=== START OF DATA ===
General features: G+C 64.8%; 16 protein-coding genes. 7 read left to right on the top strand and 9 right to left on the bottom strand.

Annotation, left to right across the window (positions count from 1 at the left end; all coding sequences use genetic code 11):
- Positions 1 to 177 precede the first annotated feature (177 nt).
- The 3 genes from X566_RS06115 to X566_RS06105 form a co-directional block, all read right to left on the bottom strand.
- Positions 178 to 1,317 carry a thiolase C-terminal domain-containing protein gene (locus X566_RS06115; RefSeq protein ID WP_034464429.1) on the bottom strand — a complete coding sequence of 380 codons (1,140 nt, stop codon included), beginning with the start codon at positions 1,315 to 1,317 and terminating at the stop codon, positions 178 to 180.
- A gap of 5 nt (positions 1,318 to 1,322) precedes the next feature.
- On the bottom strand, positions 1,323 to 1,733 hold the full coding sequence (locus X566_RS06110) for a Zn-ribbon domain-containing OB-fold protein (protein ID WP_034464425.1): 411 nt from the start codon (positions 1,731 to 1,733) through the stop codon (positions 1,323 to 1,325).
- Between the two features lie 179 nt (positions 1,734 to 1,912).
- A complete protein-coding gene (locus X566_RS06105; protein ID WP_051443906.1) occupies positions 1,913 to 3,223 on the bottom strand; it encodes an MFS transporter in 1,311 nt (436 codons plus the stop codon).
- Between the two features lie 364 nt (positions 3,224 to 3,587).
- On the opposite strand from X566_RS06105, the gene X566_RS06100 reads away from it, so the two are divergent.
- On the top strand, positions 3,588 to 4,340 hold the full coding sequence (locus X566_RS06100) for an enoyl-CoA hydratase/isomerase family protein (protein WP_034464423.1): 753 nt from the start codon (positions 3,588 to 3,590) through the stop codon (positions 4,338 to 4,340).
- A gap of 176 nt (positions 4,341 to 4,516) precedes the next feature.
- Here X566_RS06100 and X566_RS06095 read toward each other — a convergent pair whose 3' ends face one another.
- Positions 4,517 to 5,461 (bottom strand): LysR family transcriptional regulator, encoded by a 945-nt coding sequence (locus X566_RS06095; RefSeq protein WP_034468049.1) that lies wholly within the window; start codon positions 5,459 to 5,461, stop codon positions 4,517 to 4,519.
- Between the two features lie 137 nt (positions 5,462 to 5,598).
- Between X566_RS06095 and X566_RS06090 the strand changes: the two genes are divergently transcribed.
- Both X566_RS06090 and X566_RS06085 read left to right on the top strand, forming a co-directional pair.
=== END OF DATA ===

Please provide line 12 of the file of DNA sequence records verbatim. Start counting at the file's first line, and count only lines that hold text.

- On the top strand, positions 3,588 to 4,340 hold the full coding sequence (locus X566_RS06100) for an enoyl-CoA hydratase/isomerase family protein (protein WP_034464423.1): 753 nt from the start codon (positions 3,588 to 3,590) through the stop codon (positions 4,338 to 4,340).